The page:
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Filed in:Noteworthy
Web Dev

Mapping the Sciences

March 20th, 2007  · stk

An intriguing "Map of Science" shows the relationships between research topics & reveals how scientific disciplines are interrelated. Scientists will be interested to see where their specialty lies & non-scientists will be interested to compare the scientific focus of different countries. An excellent intellectual exercise in data-mining and visualization (or a grand waste of time?) You decide

microscope

Visualizing the Topical Inter-connectivity of Scientific Research -or- (Where's Dr. Waldo?)

 

This intriguing illuminated diagram is either an accurate portrayal of the bond that ties various scientific topics (and fields) together, or it's a result of someone having too much time on their hands.

The premise: Examine roughly a million published scientific papers for keywords, sort them by topic (or "paradigm") and note the authors that are cited, with papers from different fields. Then plot the topics as "nodes", the size of which is directly related to the number of papers published. Distribute the nodes by applying a universal repelling force between them. Then bind the nodes with an attracting force, the strength of which, is determined by the number of overlapping authors.

The result is the two-dimensional graphic shown here. There are 776 topical paradigms (nodes) with a distribution separates the purest of scientific fields and shows how sub-disciplines interrelate.

If you click on the image, above, you'll be taken to an interactive map, where you can compare the data by discipline, country (U.S. -vs- Japan), city (Paris -vs- Boston), selected industries, govt. institution [US-DOE -vs- US-NIH), or University (Harvard -vs- MIT).

Some of the comparisons are very interesting. For example, the U.S. has a real focus on medical research, while China is more prolific in physics and Japan - chemistry.

For more information on the technique, the data, resources and a detailed keyword map (find out where you sit in the scheme of things) ... read on.

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Updated: 1-Dec-2007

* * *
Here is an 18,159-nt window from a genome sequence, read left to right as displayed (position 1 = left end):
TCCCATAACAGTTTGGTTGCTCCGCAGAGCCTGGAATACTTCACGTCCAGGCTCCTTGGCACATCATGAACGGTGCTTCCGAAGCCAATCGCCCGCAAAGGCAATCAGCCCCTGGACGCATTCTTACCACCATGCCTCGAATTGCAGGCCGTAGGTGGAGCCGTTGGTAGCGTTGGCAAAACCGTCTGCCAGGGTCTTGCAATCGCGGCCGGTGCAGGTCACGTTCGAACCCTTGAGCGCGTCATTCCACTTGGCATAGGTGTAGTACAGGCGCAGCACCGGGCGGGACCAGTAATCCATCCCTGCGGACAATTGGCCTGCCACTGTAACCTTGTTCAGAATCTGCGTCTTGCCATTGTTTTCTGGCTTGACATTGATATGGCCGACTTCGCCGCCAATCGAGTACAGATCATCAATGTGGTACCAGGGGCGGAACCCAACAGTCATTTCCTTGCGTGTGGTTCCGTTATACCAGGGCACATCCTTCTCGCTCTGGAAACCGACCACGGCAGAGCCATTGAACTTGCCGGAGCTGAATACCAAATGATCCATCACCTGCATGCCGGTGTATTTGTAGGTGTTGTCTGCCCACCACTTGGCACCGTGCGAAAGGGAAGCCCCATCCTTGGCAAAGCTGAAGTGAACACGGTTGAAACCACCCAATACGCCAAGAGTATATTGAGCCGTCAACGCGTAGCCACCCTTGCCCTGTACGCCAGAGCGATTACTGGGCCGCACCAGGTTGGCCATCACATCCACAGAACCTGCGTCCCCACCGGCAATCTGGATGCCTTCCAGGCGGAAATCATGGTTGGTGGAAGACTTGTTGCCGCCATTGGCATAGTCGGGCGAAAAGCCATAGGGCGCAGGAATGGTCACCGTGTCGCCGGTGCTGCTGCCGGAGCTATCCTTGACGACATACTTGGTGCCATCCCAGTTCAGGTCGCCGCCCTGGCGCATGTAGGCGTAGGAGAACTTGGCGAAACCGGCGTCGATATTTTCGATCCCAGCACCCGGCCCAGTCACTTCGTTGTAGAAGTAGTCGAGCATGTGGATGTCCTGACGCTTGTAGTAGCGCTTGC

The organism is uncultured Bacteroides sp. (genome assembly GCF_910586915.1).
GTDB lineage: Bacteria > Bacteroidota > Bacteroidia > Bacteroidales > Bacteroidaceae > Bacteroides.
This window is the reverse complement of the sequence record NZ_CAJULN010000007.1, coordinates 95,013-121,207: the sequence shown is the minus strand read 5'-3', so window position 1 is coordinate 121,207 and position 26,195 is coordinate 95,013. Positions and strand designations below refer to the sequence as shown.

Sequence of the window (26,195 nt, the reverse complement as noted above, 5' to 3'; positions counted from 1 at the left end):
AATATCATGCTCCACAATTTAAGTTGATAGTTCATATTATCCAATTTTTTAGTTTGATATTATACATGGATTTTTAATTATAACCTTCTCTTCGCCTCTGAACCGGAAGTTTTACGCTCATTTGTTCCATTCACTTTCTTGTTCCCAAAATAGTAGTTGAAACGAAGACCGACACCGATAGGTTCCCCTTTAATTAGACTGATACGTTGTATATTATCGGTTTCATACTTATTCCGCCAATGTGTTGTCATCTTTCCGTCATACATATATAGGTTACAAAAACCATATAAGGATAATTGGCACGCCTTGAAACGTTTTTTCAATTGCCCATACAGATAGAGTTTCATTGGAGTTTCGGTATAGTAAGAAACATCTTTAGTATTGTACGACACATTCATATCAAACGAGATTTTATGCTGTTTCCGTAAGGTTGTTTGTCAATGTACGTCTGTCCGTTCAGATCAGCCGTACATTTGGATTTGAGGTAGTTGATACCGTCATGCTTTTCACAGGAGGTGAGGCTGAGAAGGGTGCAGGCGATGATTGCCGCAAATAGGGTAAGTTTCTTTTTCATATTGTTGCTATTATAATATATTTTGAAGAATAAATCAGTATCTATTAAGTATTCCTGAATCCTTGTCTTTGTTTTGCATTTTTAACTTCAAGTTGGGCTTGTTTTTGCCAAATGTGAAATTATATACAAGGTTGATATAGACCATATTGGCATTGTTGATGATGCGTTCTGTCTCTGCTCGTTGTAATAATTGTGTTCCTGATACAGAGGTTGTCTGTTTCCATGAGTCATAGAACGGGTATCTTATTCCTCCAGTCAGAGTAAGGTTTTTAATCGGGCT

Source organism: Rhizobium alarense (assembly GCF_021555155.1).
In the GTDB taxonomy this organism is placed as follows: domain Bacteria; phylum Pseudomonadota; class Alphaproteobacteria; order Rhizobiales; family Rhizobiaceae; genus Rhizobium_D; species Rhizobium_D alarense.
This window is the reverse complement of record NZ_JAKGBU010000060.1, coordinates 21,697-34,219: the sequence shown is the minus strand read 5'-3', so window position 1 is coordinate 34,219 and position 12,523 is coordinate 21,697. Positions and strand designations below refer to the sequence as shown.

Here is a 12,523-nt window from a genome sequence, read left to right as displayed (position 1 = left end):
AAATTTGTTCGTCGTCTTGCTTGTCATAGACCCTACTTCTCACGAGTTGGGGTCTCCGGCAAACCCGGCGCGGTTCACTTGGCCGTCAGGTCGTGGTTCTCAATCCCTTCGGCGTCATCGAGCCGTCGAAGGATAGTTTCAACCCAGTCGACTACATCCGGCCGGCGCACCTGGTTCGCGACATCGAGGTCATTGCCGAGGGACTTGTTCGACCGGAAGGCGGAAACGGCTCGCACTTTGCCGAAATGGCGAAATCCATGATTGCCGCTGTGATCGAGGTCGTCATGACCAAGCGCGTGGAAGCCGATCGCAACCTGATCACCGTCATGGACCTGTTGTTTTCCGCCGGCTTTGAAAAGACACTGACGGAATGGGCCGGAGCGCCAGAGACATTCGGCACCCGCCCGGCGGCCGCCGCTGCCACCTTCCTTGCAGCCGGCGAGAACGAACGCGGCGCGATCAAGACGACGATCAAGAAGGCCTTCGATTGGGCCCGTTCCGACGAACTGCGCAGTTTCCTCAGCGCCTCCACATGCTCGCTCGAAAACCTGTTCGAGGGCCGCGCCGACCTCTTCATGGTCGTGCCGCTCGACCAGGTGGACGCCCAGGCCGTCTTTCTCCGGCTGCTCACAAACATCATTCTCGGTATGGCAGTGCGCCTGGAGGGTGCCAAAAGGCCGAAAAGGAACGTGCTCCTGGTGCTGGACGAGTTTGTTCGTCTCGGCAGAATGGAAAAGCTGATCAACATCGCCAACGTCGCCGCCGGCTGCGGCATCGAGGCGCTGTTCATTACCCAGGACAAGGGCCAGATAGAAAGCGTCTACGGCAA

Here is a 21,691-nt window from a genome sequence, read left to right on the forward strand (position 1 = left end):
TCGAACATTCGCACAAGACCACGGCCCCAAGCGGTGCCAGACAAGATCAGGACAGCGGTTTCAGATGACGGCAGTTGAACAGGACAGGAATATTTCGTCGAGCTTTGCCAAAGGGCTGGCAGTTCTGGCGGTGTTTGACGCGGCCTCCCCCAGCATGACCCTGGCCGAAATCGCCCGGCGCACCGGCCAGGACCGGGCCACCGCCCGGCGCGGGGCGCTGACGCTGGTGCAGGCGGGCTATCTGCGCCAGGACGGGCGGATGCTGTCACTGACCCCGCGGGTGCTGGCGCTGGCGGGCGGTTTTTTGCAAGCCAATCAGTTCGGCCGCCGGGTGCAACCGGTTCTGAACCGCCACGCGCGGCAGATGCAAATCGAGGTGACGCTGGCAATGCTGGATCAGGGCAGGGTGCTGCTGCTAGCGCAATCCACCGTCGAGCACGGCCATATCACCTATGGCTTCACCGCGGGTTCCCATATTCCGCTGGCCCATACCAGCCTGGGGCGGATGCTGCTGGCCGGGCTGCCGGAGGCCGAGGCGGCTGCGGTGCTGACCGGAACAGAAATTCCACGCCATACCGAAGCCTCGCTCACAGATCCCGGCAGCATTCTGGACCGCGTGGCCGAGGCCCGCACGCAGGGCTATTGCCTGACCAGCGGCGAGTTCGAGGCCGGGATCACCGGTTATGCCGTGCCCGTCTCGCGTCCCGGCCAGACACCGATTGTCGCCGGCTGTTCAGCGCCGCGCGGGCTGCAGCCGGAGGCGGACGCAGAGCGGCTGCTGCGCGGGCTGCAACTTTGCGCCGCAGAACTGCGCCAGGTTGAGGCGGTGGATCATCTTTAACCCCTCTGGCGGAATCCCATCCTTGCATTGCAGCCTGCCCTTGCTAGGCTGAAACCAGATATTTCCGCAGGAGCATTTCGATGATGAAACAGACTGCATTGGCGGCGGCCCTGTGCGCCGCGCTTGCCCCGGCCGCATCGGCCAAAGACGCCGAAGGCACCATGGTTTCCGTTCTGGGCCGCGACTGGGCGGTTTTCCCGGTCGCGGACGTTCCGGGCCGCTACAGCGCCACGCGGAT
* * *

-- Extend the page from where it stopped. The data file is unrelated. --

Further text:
Web View Count: 33564 viewsLast Web Update: 1-Dec-2007
Filed in:The Web
Web Dev·CSS·XHTML

About Quirks-Mode

March 12th, 2007  · stk

I recently had to fight with CSS for a web page served in Quirks-Mode. What is quirks? Why is it bad? How do you tell if a page is in quirks-mode? All this (plus a couple of extra cents, tools & links)

curl

Using PZ3 in Quirks-Mode

A reader wanted to use PZ3 for a page that was authored in "quirks-mode". In an effort to help, I found a way to make it work in IE6.

browser quirks mode

Now that IE7 is out, I wish I hadn't. Let me just say that it's awful thing to do (author pages in "quirks-mode") and I recommend against it. You will thank me, your children with thank me and your descendants will visit my grave and thank me!

However, even though it goes against my own advice, I have found a way to render a very-close approximation to PZ3 for BOTH IE6 and IE7, in quirks mode. If you absolutely must deploy PZ3 on a quirks-mode page, you will want to see the work-a-round (and maybe even the quirky problem).

PZ3 aside, I thought this a good time to weigh in on quirks-mode.

  • What is "quirks-mode"?
  • Why is quirks-mode bad?
  • Why do people need quirks-mode at all?
  • How do you tell if a page is in quirks-mode?
  • How does an author pick the mode (standards -vs- quirks)?

For all this (and a tad more) ... carry on.

 

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Updated: 24-Oct-2008
Web View Count: 40618 viewsLast Web Update: 24-Oct-2008

Winter's Last Gasp?

March 10th, 2007  · stk

After cycling in the sunshine last week, the weather Gods decided to spit out the last bit of winter and we got SNOW! We're wondering (hoping?) that it'll be the last of our winter fun this year. (We built a snowman) ... check it out

The Old Man Spits Some White Stuff

The day after we went cycling last week, in the sunshine, it snowed.

It started as little balls of white stuff which bounced off of the car, stuck to the leaves and it didn't look like it would stay around. But the temperature dropped and the small balls turned to big fluffy flakes and soon it was practically a white-out. I began to wonder if Rachel was going to have a difficult time driving home from the hospital, in the snow.

It snowed all afternoon and through into the night. By morning, everything was covered in a layer of white.

The temperatures hovered around freezing, all day, but the sun came out around noon and snow was rapidly melting off of the trees.

"Let's go sledding!" said the Oop, eager for an adrenaline fix.

"We can't go sledding Oop," I said.